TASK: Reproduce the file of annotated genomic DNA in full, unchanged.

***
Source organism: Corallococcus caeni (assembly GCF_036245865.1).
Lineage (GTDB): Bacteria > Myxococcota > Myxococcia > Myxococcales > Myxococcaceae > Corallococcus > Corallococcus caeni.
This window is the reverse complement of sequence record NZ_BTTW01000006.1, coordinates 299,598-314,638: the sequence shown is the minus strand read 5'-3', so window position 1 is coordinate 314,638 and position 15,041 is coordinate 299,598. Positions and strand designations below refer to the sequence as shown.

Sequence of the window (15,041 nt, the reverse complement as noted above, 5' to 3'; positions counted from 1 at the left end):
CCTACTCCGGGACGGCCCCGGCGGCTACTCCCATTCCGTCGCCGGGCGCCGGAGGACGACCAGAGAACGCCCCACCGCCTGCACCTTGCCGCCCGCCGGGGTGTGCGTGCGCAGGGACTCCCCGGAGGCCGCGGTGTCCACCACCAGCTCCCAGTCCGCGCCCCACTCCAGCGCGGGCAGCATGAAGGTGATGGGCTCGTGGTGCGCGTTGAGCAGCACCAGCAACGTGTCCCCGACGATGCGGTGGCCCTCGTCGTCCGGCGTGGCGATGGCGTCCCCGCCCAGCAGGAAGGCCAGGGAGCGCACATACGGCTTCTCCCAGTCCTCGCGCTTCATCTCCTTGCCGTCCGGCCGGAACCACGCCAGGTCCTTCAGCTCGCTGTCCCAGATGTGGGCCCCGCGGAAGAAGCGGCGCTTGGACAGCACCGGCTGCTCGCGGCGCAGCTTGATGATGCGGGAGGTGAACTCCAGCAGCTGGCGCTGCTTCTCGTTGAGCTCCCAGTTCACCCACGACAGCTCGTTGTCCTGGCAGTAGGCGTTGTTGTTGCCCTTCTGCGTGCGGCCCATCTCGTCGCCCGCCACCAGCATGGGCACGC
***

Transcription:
Source organism: Corallococcus caeni (assembly GCF_036245865.1).
Lineage (GTDB): Bacteria > Myxococcota > Myxococcia > Myxococcales > Myxococcaceae > Corallococcus > Corallococcus caeni.
This window is the reverse complement of sequence record NZ_BTTW01000006.1, coordinates 299,598-314,638: the sequence shown is the minus strand read 5'-3', so window position 1 is coordinate 314,638 and position 15,041 is coordinate 299,598. Positions and strand designations below refer to the sequence as shown.

Sequence of the window (15,041 nt, the reverse complement as noted above, 5' to 3'; positions counted from 1 at the left end):
CCTACTCCGGGACGGCCCCGGCGGCTACTCCCATTCCGTCGCCGGGCGCCGGAGGACGACCAGAGAACGCCCCACCGCCTGCACCTTGCCGCCCGCCGGGGTGTGCGTGCGCAGGGACTCCCCGGAGGCCGCGGTGTCCACCACCAGCTCCCAGTCCGCGCCCCACTCCAGCGCGGGCAGCATGAAGGTGATGGGCTCGTGGTGCGCGTTGAGCAGCACCAGCAACGTGTCCCCGACGATGCGGTGGCCCTCGTCGTCCGGCGTGGCGATGGCGTCCCCGCCCAGCAGGAAGGCCAGGGAGCGCACATACGGCTTCTCCCAGTCCTCGCGCTTCATCTCCTTGCCGTCCGGCCGGAACCACGCCAGGTCCTTCAGCTCGCTGTCCCAGATGTGGGCCCCGCGGAAGAAGCGGCGCTTGGACAGCACCGGCTGCTCGCGGCGCAGCTTGATGATGCGGGAGGTGAACTCCAGCAGCTGGCGCTGCTTCTCGTTGAGCTCCCAGTTCACCCACGACAGCTCGTTGTCCTGGCAGTAGGCGTTGTTGTTGCCCTTCTGCGTGCGGCCCATCTCGTCGCCCGCCACCAGCATGGGCACGC